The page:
By Doneisha Dodd
According to the calendar, spring is already here, but the weather seems to be doing its own thing. Here in Canada it’s still cold and I am anxiously awaiting the real arrival of spring. I love spring, who doesn’t? There are so many things to enjoy about this time of year and today I would like to share a few of those things with you.
Spring means that we will have longer days, which is a welcomed change from the short days of winter. This means there’s more time to spend with the people you love doing the things you love.
One of the most beautiful things about spring is the flowers. With the disappearance of snow, flowers start to bloom and beautify the earth. The sweet scents of flowers and the freshness of the spring air are bound to lift the heart that was depressed by winter.
After missing the bright rays of the sun for almost 5 months, feeling it’s beams of light hitting my skin will fill me with energy. While I don’t advise any to bake yourselves in the sun, do step outside and enjoy the warmth of spring when it comes.
Birds and Insects
Who doesn’t like the sound of birds chirping and singing in the springtime? How can you not appreciate this lovely music freely given by the birds? I love to hear the melodies of birds singing. While I’m not a big fan of insects, you know that spring is here when they all come out to play. I love watching butterflies and the ants always busy at work. I’m scared of bees though because I’ve been stung twice.
Apart from the colours of nature, I do look forward to wearing bright colours and seeing everyone’s brightly coloured wardrobe. Wearing a bright outfit always makes me feel happier.
People are usually happier in the springtime leading up to summer which is always a good thing as winter makes people quite miserable.
I must admit I do like a bit of spring cleaning. It’s the perfect time to reorganize and go through your belongings and either discard items that need to be thrown out or donate items that are still in good condition but are no longer valuable to you. A good clean out is one way to declutter your life and make space for more meaningful things.
One new thing I’m hoping to try with my mom this summer is gardening. Like I mentioned before, I don’t particularly like being outside with the bugs, but I’m willing to put that aside to help my mom in the garden this spring. I can’t wait to taste the rewards of our labour.
I hope you enjoyed reading my list of things that I love about spring.
About the author: Doneisha lives in Canada. She loves singing, writing, making lists and hanging out with friends. Recently, she started a motivational lifestyle blog www.doneishadodd.com where she encourages her readers while sharing her blogging experiences as well as personal insights. If you would like to contact her, she can be reached at firstname.lastname@example.org.
Young love. Holding hands. Kissing in the shadows. Lots of swear words (I’ve heard some critics say). This is what I imagined when my friend recommended me to read Eleanor and Park by Rainbow Rowell.
And pizza parties, for some weird reason.
I was just craving pizza real bad when I started the book (although there is a pizza party somewhere in the book and that made me happy). But, in short. Eleanor and Park is about two sixteen year olds who are kind of a couple of misfits. Eleanor is new at Park’s school, has big, red hair, dresses like a boy, is living in a messed up house situation, and labels herself as the Han Solo in their relationship. Park is the ‘Asian kid’ at his school, prefers to wear black, has parents that are fans of PDA, and does not choose to be the Princess Leia in that scenario. At first, they try really hard to ignore each other, but eventually they bond over comic books, the beginning of that song from Joy Division and other related things. They fall in love, gradually finding out more about each other’s past, including things they are both not prepared for.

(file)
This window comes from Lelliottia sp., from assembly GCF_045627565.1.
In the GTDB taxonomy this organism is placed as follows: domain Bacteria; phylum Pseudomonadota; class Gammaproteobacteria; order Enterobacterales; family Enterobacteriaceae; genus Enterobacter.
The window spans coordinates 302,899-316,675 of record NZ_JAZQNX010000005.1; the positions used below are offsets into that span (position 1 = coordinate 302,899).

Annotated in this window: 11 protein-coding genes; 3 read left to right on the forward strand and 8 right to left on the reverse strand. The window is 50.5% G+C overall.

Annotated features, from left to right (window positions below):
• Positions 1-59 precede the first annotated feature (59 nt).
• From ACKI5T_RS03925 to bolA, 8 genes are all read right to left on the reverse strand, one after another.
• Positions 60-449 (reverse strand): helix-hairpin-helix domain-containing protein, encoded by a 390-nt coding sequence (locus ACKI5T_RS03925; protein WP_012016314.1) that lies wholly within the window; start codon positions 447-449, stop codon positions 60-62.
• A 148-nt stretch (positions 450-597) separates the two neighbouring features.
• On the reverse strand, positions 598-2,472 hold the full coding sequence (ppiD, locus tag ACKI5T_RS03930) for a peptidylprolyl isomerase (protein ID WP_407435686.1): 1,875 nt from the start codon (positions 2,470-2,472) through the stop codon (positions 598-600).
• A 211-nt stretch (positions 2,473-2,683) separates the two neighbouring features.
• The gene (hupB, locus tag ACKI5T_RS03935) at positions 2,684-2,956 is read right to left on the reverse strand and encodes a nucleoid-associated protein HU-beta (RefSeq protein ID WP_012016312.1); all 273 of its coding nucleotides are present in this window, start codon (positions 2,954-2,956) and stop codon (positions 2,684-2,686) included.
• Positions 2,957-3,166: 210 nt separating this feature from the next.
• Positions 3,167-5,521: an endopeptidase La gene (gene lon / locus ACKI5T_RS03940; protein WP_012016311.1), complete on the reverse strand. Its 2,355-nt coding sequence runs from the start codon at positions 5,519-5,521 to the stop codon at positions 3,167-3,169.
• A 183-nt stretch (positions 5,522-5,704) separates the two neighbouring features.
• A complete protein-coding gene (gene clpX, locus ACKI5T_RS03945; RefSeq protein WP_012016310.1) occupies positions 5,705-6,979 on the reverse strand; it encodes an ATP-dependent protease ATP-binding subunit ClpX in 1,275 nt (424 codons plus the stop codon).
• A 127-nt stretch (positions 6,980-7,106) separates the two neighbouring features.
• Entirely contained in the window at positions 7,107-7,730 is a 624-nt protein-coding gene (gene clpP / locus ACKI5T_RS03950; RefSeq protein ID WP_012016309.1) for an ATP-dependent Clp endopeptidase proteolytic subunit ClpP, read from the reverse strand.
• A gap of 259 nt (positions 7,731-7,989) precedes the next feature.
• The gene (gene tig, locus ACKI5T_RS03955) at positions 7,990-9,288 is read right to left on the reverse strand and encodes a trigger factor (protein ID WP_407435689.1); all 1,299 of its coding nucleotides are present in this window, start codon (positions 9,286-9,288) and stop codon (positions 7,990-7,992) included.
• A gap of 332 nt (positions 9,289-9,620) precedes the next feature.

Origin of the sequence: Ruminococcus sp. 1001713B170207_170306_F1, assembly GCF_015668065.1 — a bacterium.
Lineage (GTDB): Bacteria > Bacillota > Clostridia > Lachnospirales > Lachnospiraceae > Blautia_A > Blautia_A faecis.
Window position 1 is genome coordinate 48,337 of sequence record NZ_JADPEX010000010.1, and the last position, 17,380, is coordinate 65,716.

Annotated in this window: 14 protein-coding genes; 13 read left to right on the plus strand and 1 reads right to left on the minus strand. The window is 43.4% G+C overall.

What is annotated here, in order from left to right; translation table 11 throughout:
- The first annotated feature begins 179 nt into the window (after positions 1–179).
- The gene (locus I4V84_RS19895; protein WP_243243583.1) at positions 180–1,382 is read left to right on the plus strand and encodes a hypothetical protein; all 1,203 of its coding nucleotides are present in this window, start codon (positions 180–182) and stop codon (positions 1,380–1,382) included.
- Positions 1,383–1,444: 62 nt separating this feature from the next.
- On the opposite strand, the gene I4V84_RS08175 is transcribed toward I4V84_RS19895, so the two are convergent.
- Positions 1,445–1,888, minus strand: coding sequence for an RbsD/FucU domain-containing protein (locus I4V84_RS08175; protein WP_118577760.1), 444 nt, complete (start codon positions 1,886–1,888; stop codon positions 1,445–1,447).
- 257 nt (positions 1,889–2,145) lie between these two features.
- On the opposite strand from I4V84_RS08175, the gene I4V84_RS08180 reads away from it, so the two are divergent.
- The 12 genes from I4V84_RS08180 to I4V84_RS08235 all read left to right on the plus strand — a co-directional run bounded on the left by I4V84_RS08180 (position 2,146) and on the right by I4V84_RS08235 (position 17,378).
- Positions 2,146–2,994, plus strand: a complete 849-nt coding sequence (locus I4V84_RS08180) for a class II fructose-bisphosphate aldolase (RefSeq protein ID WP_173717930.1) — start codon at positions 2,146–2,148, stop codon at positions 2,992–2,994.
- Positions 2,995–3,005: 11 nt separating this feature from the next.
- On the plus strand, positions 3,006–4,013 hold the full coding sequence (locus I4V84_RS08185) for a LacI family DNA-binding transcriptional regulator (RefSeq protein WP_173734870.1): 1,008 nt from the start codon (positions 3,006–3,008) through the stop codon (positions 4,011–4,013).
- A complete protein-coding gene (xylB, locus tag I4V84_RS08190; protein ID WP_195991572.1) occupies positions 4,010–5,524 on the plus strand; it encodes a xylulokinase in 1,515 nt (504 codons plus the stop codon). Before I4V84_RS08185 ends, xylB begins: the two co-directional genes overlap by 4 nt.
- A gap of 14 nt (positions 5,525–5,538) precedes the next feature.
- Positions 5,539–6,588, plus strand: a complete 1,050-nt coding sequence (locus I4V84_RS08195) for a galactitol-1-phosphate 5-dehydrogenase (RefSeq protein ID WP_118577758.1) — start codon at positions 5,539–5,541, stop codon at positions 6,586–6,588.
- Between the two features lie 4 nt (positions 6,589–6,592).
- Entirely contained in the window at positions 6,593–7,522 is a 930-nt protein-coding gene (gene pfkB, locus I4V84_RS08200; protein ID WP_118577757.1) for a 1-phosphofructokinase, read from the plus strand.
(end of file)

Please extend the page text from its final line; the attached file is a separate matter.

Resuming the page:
Eleanor and Park is sort of everything I had in mind before I started reading it. Sort of, because it wasn’t just that. It was more. An incredible portrayal of young love, so real, so down to earth, yet so dreamy and sweet like only teen love can be. I fell in love with Eleanor and Park and I think we’d definitely be buddies in real life. Herein lies the strength of this book, I think. These wonderful, quirky characters are portrayed in a way they could easily be your friends (even though I’m well past my teens). In all fairness, a dual narrative is tricky. But Rowell pulls it off brilliantly. Both perspectives illuminate one character as much as the other, perfectly complimenting each other. Also, the secondary characters remain interesting and I actually found none of them boring or too flat.
If I have to be nit-picky, like really nit-picky, I’d have to be nit-picky about Park. In terms of characterisation, I felt that Park missed a little bit of the depth that I didn’t think Eleanor lacked. I could feel the tension there was between him and his dad, but I wanted that to be more visible and just in general a bit more of Park.
But that’s me being really nit-picky.
I wouldn’t recommend this book to my cousin, who wrote a guest post about love, because [SPOILER ALERT] she likes happy endings. I mean, just read the first page of the book and you know it doesn’t have a happy ending. But it’s a wonderful read. I absolutely loved this book. Original, funny, although sad too, it really reminded me of what it’s like to be young and in love, when holding hands was really all you wanted to do.
My rating: 4/5 stars
I’m volunteering at a marathon, handing out cups of water along the track. It’s bloody cold. I can’t feel my toes and the tip of my right ring finger is worryingly white. Some of the runners are looking like they’re in a lot of pain (which they probably are). I have to resist the urge to push a cup of water in their hands. Just take the freaking cup! It’ll make you feel better. I think. Other people smile at me. Some of them take my cup. I smile back. I never knew the joy of someone taking your cup could be so great. This is not a metaphor. A guy with a Chelsea shirt passes by. I want to yell something. Something like Go Chelsea!* That’ll cheer him up. But I don’t say anything. He might think I’m weird.